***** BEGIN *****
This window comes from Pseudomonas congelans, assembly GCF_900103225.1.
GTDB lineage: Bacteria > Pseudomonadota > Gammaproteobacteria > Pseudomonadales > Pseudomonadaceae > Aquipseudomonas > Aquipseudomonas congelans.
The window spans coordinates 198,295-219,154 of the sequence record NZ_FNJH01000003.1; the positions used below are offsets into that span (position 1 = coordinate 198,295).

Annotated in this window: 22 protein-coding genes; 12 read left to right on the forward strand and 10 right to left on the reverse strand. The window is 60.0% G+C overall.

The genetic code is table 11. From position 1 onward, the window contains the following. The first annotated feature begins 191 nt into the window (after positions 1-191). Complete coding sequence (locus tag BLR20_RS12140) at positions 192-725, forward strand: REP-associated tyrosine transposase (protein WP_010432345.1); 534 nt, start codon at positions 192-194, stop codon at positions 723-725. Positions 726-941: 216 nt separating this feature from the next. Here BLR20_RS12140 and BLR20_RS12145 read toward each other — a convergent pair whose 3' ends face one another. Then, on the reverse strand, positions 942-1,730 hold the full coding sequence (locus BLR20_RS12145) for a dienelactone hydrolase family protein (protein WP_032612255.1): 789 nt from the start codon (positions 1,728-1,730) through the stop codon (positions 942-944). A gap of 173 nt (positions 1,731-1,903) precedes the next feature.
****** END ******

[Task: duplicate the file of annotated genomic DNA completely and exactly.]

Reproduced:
This window comes from Pseudomonas congelans, assembly GCF_900103225.1.
GTDB lineage: Bacteria > Pseudomonadota > Gammaproteobacteria > Pseudomonadales > Pseudomonadaceae > Aquipseudomonas > Aquipseudomonas congelans.
The window spans coordinates 198,295-219,154 of the sequence record NZ_FNJH01000003.1; the positions used below are offsets into that span (position 1 = coordinate 198,295).

Annotated in this window: 22 protein-coding genes; 12 read left to right on the forward strand and 10 right to left on the reverse strand. The window is 60.0% G+C overall.

The genetic code is table 11. From position 1 onward, the window contains the following. The first annotated feature begins 191 nt into the window (after positions 1-191). Complete coding sequence (locus tag BLR20_RS12140) at positions 192-725, forward strand: REP-associated tyrosine transposase (protein WP_010432345.1); 534 nt, start codon at positions 192-194, stop codon at positions 723-725. Positions 726-941: 216 nt separating this feature from the next. Here BLR20_RS12140 and BLR20_RS12145 read toward each other — a convergent pair whose 3' ends face one another. Then, on the reverse strand, positions 942-1,730 hold the full coding sequence (locus BLR20_RS12145) for a dienelactone hydrolase family protein (protein WP_032612255.1): 789 nt from the start codon (positions 1,728-1,730) through the stop codon (positions 942-944). A gap of 173 nt (positions 1,731-1,903) precedes the next feature.